In 1961, former Chairman of the Federal Communications Commission Newton Minow styled television as a “vast wasteland.” At this time, mass media began to dominate American society. Researchers and news outlets have since warned against the increasing media consumption, calling attention to learned aggression and likening those who watch excessively to zombies. So, why are people hooked?
In Donald Horton and Richard Wohl’s seminal 1956 paper ‘Mass Communication and Para-social Interaction,’ the researchers studied “the illusion of face-to-face relationships with the performer,” thus coining the term “parasocial interaction.”
Parasocial interaction involves a one-sided relationship between a media consumer and a mass media persona created out of relatability and/or romantic interest. Parasocial relationships are considered faux relationships as interactions between the two parties are limited. While the consumer extends interest and emotional energy, the media persona (news reporters, fictional characters, religious figures, politicians, etc.) is likely unaware of the other’s existence. Some have broadened the scope to apply the definition to authority figures, deceased loved ones, and even a stranger outside one’s window.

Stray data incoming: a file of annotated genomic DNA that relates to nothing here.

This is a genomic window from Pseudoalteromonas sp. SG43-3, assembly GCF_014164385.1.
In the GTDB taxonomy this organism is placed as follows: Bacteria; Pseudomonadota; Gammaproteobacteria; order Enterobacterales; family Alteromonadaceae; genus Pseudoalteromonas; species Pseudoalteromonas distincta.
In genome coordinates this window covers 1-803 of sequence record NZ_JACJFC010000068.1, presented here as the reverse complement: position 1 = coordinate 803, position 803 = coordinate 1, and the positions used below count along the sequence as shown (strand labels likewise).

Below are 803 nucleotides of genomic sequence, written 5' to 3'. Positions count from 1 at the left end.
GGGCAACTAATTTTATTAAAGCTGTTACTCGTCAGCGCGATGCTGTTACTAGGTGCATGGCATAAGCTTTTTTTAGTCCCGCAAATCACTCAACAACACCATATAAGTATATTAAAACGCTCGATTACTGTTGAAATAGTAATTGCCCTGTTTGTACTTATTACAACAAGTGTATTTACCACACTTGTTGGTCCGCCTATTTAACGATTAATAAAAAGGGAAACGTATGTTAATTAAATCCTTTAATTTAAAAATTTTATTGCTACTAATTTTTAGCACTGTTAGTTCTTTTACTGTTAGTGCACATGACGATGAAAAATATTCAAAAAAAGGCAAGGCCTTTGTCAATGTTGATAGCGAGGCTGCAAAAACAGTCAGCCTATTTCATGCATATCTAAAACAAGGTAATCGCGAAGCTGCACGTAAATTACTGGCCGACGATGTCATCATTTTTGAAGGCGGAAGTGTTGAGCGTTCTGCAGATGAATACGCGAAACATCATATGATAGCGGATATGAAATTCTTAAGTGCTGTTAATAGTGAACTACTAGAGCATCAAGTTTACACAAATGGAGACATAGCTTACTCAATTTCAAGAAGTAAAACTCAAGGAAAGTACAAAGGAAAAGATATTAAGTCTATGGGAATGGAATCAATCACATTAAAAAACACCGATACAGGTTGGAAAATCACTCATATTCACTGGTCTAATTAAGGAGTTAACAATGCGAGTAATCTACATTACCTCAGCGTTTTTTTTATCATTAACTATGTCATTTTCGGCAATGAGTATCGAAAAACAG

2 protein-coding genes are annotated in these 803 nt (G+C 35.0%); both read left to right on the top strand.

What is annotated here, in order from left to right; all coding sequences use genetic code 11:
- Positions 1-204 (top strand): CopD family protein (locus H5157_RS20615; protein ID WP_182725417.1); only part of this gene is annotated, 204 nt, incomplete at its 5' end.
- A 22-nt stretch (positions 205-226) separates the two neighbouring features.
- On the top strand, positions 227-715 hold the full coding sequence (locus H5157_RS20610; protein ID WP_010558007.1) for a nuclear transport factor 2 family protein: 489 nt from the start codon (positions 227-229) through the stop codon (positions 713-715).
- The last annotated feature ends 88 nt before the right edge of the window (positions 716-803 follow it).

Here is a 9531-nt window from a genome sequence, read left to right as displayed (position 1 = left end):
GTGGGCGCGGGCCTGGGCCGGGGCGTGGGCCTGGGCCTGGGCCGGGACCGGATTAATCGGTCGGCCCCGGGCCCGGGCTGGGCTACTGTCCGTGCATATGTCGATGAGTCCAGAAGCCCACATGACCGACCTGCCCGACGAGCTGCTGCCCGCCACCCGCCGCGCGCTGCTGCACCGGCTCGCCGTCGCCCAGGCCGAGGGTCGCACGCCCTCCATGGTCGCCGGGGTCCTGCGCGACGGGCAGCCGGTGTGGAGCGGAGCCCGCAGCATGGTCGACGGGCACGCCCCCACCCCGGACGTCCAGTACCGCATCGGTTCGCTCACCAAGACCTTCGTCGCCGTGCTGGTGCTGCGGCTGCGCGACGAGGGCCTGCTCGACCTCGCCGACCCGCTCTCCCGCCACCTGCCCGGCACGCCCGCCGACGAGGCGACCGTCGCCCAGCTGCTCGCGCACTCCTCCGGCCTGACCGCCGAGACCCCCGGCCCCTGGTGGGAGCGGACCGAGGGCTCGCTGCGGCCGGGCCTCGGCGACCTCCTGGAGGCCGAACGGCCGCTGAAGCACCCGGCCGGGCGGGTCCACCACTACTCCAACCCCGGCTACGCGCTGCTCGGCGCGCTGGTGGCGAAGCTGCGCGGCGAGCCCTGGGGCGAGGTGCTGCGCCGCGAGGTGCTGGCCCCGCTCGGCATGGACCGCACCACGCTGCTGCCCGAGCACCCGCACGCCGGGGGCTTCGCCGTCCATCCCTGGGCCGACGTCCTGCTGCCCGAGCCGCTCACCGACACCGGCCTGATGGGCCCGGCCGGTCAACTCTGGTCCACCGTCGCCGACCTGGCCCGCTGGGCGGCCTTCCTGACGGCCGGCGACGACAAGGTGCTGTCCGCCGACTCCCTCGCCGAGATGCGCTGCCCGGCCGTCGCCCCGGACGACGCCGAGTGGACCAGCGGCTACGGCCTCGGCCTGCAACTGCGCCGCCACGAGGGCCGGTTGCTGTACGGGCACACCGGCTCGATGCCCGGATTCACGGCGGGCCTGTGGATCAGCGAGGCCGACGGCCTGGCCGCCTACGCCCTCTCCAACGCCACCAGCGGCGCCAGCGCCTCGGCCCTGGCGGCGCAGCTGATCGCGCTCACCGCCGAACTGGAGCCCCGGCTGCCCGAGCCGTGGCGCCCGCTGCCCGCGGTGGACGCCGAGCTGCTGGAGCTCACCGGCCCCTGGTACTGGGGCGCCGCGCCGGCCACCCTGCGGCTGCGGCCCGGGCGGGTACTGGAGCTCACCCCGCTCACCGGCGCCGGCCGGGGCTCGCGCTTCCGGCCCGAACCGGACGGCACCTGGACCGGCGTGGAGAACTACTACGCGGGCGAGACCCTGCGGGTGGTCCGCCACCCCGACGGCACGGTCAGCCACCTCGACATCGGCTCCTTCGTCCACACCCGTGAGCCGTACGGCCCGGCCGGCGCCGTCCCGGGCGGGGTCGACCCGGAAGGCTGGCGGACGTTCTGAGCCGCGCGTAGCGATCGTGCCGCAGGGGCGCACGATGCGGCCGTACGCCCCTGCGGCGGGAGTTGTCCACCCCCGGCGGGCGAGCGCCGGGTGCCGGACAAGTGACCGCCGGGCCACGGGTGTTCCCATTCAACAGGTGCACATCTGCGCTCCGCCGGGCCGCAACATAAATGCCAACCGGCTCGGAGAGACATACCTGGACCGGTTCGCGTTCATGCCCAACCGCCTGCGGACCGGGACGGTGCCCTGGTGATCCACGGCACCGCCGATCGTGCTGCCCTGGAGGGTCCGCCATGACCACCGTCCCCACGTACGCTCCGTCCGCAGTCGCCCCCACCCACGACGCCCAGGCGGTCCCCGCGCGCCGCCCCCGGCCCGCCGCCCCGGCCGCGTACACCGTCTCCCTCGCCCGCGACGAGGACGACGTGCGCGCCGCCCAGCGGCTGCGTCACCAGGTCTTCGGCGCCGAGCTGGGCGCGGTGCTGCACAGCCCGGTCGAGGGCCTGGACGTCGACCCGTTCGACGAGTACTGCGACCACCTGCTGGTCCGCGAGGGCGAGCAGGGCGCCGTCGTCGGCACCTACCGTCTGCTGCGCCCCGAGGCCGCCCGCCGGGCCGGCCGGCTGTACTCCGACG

When people first hear about parasocial relationships, minds often leap to the image of a crazed teenage girl with posters plastered all over their bedroom walls, hence the term “fangirl.” However, the people who engage in parasocial interaction can have curly mustaches and live in bare rooms: virtually everyone has experienced parasocial relationships to varying degrees.
Before the advent of mass media, people most likely engaged in these relationships through attachment to spoken-word stories, books, and plays. Fictional characters and religious figures have endured time.
A simple way spectators interact is by enjoying a TV show, movie, book, or play and being entranced by the storyline and characters. Interest in the fictional may lead to a parasocial relationship with the creators and actors involved. In the case of media figures supposedly acting like themselves, like reality TV members and singers, fans can read news articles about them and consume the art and merchandise they put into the world.
More time spent doing activities related to a parasocial interest strengthens the relationship. Some interactions include reading and watching interviews, making fan art, creating videos, dreaming up new situations, and writing fan fiction. Cosplaying, another form of parasocial interaction, may involve posing for photos and going to conventions, like Comic-Con.
Fan clubs are created to have discussions and participate in activities specific to a particular parasocial interest. For those who are unable to meet in person, online communities are sought out on Discord, Reddit, and Twitter.